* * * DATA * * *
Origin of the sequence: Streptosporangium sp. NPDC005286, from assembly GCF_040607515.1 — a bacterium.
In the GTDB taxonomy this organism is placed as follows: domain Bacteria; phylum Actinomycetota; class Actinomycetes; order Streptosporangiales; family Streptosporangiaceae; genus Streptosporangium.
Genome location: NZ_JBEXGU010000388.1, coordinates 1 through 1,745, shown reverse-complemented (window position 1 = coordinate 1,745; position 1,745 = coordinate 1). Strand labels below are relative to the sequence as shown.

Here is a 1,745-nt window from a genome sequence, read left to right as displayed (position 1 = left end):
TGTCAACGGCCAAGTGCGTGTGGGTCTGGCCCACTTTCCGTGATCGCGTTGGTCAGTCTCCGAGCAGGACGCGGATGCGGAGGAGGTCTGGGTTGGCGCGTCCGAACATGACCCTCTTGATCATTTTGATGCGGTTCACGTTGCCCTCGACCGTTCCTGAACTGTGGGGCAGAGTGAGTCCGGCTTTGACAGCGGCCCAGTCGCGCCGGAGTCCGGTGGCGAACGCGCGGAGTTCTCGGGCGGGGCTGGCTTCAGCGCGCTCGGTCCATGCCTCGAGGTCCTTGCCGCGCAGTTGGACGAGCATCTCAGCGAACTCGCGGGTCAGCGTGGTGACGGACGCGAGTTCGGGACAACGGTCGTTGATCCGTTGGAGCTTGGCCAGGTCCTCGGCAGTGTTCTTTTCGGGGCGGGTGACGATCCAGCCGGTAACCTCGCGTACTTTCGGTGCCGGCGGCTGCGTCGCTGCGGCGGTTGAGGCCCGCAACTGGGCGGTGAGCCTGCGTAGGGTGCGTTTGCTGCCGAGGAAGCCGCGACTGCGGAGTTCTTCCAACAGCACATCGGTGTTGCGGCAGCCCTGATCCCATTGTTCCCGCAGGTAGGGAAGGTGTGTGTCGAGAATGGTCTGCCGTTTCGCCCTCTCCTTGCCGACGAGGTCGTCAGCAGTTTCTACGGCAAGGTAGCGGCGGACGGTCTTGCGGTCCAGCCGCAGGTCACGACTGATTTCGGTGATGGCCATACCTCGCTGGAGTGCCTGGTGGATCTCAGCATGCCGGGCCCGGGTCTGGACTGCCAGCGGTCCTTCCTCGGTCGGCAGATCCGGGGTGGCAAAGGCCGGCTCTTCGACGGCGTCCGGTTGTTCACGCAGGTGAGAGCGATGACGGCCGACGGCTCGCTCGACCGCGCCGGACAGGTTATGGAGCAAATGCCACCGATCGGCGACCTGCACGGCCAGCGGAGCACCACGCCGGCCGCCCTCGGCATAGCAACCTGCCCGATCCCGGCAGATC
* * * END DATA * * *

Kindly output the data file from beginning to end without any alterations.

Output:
Origin of the sequence: Streptosporangium sp. NPDC005286, from assembly GCF_040607515.1 — a bacterium.
In the GTDB taxonomy this organism is placed as follows: domain Bacteria; phylum Actinomycetota; class Actinomycetes; order Streptosporangiales; family Streptosporangiaceae; genus Streptosporangium.
Genome location: NZ_JBEXGU010000388.1, coordinates 1 through 1,745, shown reverse-complemented (window position 1 = coordinate 1,745; position 1,745 = coordinate 1). Strand labels below are relative to the sequence as shown.

Here is a 1,745-nt window from a genome sequence, read left to right as displayed (position 1 = left end):
TGTCAACGGCCAAGTGCGTGTGGGTCTGGCCCACTTTCCGTGATCGCGTTGGTCAGTCTCCGAGCAGGACGCGGATGCGGAGGAGGTCTGGGTTGGCGCGTCCGAACATGACCCTCTTGATCATTTTGATGCGGTTCACGTTGCCCTCGACCGTTCCTGAACTGTGGGGCAGAGTGAGTCCGGCTTTGACAGCGGCCCAGTCGCGCCGGAGTCCGGTGGCGAACGCGCGGAGTTCTCGGGCGGGGCTGGCTTCAGCGCGCTCGGTCCATGCCTCGAGGTCCTTGCCGCGCAGTTGGACGAGCATCTCAGCGAACTCGCGGGTCAGCGTGGTGACGGACGCGAGTTCGGGACAACGGTCGTTGATCCGTTGGAGCTTGGCCAGGTCCTCGGCAGTGTTCTTTTCGGGGCGGGTGACGATCCAGCCGGTAACCTCGCGTACTTTCGGTGCCGGCGGCTGCGTCGCTGCGGCGGTTGAGGCCCGCAACTGGGCGGTGAGCCTGCGTAGGGTGCGTTTGCTGCCGAGGAAGCCGCGACTGCGGAGTTCTTCCAACAGCACATCGGTGTTGCGGCAGCCCTGATCCCATTGTTCCCGCAGGTAGGGAAGGTGTGTGTCGAGAATGGTCTGCCGTTTCGCCCTCTCCTTGCCGACGAGGTCGTCAGCAGTTTCTACGGCAAGGTAGCGGCGGACGGTCTTGCGGTCCAGCCGCAGGTCACGACTGATTTCGGTGATGGCCATACCTCGCTGGAGTGCCTGGTGGATCTCAGCATGCCGGGCCCGGGTCTGGACTGCCAGCGGTCCTTCCTCGGTCGGCAGATCCGGGGTGGCAAAGGCCGGCTCTTCGACGGCGTCCGGTTGTTCACGCAGGTGAGAGCGATGACGGCCGACGGCTCGCTCGACCGCGCCGGACAGGTTATGGAGCAAATGCCACCGATCGGCGACCTGCACGGCCAGCGGAGCACCACGCCGGCCGCCCTCGGCATAGCAACCTGCCCGATCCCGGCAGATC